All Countries Bahamas

2019 RLLR 131

Citation: 2019 RLLR 131
Tribunal: Refugee Protection Division
Date of Decision: September 9, 2019
Panel: M. Schnapp, P. Gueller, D. Willard
Counsel for the Claimant(s): Pablo Andres Irribarra Valdes
Country: Bahamas
RPD Number: TB8-18513
ATIP Number: A-2021-00256
ATIP Pages: 000077-000081


[1]       MEMBER: Okay, we are back on the record, counsel I am not going to need any questioning or submissions from you, so I am going to read my decision, just to let you know we have accepted your claim and I am just going to read the decision.

[2]       This is the decision in the claim for refugee protection of [XXX] File Number TB8-18513, you are claiming to be a citizen of the Bahamas and are claiming refugee protection pursuant to Sections 96 and 97(1) of the Immigration and Refugee Protection Act

[3]       The panel has considered your testimony and the other evidence in this case and we are ready to render our decision orally. In assessing your claim, the panel has applied the Chairpersons guidelines, Guideline 9 on sexual orientation and gender identity and expression called the SOGI Guidelines.


[4]       The panel finds that you are a Convention refugee pursuant to Section 96 of IRPA on the grounds of your membership in a particular social group as a gay man. The panel finds that you would face a serious possibility of persecution in the future if returned to the Bahamas. The panel is accepting your claim.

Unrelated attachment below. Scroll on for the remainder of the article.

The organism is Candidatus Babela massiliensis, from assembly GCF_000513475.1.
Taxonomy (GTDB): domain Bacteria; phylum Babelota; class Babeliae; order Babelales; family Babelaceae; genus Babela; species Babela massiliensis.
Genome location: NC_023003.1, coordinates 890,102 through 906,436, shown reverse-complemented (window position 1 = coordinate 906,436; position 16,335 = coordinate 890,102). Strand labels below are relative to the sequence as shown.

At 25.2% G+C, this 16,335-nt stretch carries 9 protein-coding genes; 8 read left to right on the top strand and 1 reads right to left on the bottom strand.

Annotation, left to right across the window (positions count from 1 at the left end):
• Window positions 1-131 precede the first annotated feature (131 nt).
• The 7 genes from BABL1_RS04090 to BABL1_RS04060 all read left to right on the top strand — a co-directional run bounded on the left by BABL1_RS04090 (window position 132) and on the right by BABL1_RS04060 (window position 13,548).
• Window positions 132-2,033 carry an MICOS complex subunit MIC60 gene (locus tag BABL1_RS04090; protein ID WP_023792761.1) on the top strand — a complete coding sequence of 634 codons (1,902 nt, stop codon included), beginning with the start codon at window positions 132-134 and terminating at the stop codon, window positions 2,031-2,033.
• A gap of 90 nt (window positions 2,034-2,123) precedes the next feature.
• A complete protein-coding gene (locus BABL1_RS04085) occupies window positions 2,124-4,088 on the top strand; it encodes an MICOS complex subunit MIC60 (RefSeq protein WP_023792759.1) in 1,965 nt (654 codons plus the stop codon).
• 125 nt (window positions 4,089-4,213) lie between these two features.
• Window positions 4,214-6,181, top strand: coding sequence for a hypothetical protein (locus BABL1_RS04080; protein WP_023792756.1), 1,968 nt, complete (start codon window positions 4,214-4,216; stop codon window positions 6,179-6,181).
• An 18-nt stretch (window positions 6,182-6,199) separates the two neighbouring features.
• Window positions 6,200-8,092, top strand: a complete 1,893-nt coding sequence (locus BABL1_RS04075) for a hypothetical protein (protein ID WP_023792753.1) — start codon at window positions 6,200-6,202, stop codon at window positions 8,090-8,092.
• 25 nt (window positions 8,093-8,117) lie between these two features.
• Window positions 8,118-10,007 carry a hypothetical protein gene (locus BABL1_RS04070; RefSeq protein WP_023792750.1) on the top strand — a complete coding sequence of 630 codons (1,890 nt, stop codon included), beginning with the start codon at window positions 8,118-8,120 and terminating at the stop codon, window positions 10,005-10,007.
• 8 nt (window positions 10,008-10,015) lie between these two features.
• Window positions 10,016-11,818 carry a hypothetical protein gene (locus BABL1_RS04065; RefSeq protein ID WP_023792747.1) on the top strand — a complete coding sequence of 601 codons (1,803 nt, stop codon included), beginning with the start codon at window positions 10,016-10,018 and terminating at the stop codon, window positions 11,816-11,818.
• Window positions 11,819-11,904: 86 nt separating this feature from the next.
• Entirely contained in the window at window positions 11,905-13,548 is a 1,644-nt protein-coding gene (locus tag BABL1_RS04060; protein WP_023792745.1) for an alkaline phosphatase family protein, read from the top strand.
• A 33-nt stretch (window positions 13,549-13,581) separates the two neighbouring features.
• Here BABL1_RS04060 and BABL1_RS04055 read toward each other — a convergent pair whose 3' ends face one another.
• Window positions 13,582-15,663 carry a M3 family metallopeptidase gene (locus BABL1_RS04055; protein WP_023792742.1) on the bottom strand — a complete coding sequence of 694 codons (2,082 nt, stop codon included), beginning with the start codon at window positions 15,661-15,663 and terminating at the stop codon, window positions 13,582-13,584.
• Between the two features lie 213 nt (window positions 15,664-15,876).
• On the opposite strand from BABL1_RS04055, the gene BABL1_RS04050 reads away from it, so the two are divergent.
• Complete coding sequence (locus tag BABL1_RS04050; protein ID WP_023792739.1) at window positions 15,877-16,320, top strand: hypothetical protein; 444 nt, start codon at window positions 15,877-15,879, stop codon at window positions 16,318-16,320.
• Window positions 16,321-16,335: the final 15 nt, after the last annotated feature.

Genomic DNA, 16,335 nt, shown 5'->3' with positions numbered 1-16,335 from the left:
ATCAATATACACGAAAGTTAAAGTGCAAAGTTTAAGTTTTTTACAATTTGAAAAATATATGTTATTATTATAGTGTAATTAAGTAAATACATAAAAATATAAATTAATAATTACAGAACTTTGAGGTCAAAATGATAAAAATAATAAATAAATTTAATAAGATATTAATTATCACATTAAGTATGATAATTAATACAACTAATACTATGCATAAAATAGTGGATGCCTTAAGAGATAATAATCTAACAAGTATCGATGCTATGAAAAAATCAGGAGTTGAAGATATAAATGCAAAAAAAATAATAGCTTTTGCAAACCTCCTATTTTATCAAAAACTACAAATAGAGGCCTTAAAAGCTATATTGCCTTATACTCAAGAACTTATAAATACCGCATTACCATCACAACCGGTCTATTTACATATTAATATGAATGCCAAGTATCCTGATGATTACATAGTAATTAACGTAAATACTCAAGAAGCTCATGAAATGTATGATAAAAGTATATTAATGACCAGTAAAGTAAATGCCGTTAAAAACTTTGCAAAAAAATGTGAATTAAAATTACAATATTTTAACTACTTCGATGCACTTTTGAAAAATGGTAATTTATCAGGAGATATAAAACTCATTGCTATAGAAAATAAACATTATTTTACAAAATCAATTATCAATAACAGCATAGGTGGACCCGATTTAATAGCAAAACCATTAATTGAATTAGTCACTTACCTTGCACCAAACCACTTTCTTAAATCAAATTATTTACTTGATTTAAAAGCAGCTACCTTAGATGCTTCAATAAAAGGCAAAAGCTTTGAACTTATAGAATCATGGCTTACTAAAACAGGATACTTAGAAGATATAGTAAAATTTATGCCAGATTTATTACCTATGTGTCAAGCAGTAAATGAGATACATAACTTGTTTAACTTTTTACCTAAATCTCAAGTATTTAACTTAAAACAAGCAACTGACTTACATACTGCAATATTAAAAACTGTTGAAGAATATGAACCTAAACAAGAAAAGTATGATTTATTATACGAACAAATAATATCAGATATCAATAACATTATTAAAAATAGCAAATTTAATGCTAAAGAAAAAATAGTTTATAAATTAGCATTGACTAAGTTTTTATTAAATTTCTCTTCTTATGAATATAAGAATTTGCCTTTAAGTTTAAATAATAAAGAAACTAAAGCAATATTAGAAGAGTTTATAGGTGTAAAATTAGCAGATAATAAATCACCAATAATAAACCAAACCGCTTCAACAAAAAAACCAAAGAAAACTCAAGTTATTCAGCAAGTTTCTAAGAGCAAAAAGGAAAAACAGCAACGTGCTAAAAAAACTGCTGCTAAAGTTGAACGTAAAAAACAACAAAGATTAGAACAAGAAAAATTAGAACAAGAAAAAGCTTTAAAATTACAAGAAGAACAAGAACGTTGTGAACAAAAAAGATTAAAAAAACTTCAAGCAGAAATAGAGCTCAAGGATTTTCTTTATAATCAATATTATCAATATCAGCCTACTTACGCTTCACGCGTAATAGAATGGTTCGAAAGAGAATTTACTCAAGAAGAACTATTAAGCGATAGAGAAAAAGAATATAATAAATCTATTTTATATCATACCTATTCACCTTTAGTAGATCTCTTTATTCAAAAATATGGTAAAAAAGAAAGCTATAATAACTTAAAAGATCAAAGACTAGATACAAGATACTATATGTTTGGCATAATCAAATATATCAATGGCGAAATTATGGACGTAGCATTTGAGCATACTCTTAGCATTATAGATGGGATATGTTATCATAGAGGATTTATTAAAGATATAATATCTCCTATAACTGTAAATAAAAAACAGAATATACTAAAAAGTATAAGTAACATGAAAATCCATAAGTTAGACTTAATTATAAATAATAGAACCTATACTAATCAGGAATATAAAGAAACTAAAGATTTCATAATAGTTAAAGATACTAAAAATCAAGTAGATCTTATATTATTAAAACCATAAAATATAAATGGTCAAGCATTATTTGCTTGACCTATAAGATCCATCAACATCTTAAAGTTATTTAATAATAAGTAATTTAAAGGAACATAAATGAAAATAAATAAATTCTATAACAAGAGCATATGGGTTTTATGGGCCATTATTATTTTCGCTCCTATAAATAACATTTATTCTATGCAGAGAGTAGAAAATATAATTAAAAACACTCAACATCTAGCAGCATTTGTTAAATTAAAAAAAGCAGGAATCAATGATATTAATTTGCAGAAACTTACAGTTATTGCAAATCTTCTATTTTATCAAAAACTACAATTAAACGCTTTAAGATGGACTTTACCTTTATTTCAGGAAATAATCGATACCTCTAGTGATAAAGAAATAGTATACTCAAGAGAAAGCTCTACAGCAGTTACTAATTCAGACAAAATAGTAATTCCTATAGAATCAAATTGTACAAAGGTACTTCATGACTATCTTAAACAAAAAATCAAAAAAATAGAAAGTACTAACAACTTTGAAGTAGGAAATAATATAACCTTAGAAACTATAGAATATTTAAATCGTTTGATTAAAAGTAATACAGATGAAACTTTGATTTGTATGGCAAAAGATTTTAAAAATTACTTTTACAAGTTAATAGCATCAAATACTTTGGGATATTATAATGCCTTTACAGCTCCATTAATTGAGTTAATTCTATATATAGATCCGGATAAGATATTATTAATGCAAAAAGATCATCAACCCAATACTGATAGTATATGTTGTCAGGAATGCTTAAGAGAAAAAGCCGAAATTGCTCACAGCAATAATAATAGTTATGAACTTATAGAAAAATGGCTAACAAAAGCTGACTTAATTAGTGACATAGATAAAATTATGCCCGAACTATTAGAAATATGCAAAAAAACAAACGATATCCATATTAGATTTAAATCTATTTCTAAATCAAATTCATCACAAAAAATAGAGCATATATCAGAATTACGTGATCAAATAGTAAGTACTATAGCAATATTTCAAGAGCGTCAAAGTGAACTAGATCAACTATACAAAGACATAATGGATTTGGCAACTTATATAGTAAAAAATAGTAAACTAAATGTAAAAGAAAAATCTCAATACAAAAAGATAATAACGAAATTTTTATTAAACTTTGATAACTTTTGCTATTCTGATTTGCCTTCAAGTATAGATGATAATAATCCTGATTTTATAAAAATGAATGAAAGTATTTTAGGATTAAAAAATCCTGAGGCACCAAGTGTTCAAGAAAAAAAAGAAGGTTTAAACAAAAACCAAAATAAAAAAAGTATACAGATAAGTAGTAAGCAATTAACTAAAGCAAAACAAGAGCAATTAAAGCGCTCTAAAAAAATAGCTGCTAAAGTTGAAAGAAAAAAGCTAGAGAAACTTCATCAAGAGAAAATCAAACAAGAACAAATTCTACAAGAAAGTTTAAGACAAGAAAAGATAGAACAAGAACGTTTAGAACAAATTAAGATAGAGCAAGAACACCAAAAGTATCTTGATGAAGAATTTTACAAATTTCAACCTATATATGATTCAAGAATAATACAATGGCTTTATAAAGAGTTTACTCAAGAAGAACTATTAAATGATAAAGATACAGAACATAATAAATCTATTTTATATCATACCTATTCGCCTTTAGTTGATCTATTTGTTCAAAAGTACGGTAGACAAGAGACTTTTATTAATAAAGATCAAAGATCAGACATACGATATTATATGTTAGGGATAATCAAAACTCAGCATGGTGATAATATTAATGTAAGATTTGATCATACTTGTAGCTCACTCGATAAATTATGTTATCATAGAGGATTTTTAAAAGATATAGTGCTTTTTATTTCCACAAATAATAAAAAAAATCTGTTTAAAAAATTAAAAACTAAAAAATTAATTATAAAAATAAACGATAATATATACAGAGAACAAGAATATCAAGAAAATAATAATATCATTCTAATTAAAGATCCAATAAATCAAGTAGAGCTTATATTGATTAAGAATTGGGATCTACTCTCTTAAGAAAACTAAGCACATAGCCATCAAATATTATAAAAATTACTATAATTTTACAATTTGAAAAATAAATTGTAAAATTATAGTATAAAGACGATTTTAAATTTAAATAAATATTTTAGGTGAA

[5]       Your allegations are set out in detail in your Basis of Claim Form. In summary, you allege a fear of pervasive discrimination including possible acts of violence from the community because of your sexual orientation as a gay man and also due to the community’s perception of you as a gay man.

[6]       You allege that if you return to the Bahamas, you will face stigma, social exclusion discrimination in many aspects of your life and from the community and this would include verbal insults and possible physical violence and that you cannot live openly and freely as a gay man in the Bahamas, without experiencing this kind of harassment, threats and discrimination and there is no safe place for you to live in your country.

[7]       In making this assessment, the panel considered all the evidence including oral testimony and documentary evidence entered as Exhibits.


[8]       The panel finds that your personal and national identity as a citizen of Bahamas has been established on a balance of probabilities by your testimony and the supporting documentation filed in Exhibits 1 and Exhibits 4, in particular the certified copy of your passport which was seized by CBSA when you started your refugee claim.

[9]       The panel finds that there is a link between what you fear on the refugee Convention grounds namely your membership in a particular social group as a gay man and someone who was perceived by the community and family members as being a gay man.

[10]     Therefore your claim falls under Section 96. In terms of your general credibility, the panel finds you to be a credible witness.

[11]     The testimony was straightforward and consistent with your Basis of Claim Form and other forms and there were no significant inconsistencies or omissions that went to the core of your claim.